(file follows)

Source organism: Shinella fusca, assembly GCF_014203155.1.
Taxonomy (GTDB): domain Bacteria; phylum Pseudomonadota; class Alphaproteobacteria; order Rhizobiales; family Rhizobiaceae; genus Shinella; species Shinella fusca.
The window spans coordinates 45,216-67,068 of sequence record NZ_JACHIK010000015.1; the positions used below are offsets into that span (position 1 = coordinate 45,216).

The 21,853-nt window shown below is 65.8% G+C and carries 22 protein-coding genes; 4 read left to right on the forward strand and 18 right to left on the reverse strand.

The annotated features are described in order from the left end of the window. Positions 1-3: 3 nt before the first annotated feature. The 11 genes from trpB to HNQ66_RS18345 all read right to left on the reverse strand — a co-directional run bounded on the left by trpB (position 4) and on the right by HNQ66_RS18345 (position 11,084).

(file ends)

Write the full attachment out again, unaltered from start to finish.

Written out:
Source organism: Shinella fusca, assembly GCF_014203155.1.
Taxonomy (GTDB): domain Bacteria; phylum Pseudomonadota; class Alphaproteobacteria; order Rhizobiales; family Rhizobiaceae; genus Shinella; species Shinella fusca.
The window spans coordinates 45,216-67,068 of sequence record NZ_JACHIK010000015.1; the positions used below are offsets into that span (position 1 = coordinate 45,216).

The 21,853-nt window shown below is 65.8% G+C and carries 22 protein-coding genes; 4 read left to right on the forward strand and 18 right to left on the reverse strand.

The annotated features are described in order from the left end of the window. Positions 1-3: 3 nt before the first annotated feature. The 11 genes from trpB to HNQ66_RS18345 all read right to left on the reverse strand — a co-directional run bounded on the left by trpB (position 4) and on the right by HNQ66_RS18345 (position 11,084).